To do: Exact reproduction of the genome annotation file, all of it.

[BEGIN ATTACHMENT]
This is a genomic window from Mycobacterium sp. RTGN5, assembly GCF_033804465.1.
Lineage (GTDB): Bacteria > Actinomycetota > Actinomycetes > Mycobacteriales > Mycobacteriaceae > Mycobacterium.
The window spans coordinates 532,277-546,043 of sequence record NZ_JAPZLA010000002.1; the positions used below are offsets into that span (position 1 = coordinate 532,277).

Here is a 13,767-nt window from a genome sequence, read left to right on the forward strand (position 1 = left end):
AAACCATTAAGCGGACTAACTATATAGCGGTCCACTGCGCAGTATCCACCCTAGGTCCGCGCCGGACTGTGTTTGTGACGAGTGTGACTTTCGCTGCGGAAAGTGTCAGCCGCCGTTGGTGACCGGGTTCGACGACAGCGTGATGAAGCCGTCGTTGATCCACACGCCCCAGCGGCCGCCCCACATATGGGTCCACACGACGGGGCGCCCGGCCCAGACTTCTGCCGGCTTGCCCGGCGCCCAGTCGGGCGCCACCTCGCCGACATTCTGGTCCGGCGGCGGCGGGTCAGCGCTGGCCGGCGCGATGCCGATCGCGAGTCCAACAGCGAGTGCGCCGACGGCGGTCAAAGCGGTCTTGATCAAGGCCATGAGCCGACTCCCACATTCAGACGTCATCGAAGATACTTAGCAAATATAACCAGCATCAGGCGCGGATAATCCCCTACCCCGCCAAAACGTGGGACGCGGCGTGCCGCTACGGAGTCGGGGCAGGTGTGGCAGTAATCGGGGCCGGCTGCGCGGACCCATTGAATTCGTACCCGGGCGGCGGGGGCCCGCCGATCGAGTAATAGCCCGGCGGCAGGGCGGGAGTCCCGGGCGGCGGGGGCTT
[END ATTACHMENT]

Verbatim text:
This is a genomic window from Mycobacterium sp. RTGN5, assembly GCF_033804465.1.
Lineage (GTDB): Bacteria > Actinomycetota > Actinomycetes > Mycobacteriales > Mycobacteriaceae > Mycobacterium.
The window spans coordinates 532,277-546,043 of sequence record NZ_JAPZLA010000002.1; the positions used below are offsets into that span (position 1 = coordinate 532,277).

Here is a 13,767-nt window from a genome sequence, read left to right on the forward strand (position 1 = left end):
AAACCATTAAGCGGACTAACTATATAGCGGTCCACTGCGCAGTATCCACCCTAGGTCCGCGCCGGACTGTGTTTGTGACGAGTGTGACTTTCGCTGCGGAAAGTGTCAGCCGCCGTTGGTGACCGGGTTCGACGACAGCGTGATGAAGCCGTCGTTGATCCACACGCCCCAGCGGCCGCCCCACATATGGGTCCACACGACGGGGCGCCCGGCCCAGACTTCTGCCGGCTTGCCCGGCGCCCAGTCGGGCGCCACCTCGCCGACATTCTGGTCCGGCGGCGGCGGGTCAGCGCTGGCCGGCGCGATGCCGATCGCGAGTCCAACAGCGAGTGCGCCGACGGCGGTCAAAGCGGTCTTGATCAAGGCCATGAGCCGACTCCCACATTCAGACGTCATCGAAGATACTTAGCAAATATAACCAGCATCAGGCGCGGATAATCCCCTACCCCGCCAAAACGTGGGACGCGGCGTGCCGCTACGGAGTCGGGGCAGGTGTGGCAGTAATCGGGGCCGGCTGCGCGGACCCATTGAATTCGTACCCGGGCGGCGGGGGCCCGCCGATCGAGTAATAGCCCGGCGGCAGGGCGGGAGTCCCGGGCGGCGGGGGCTT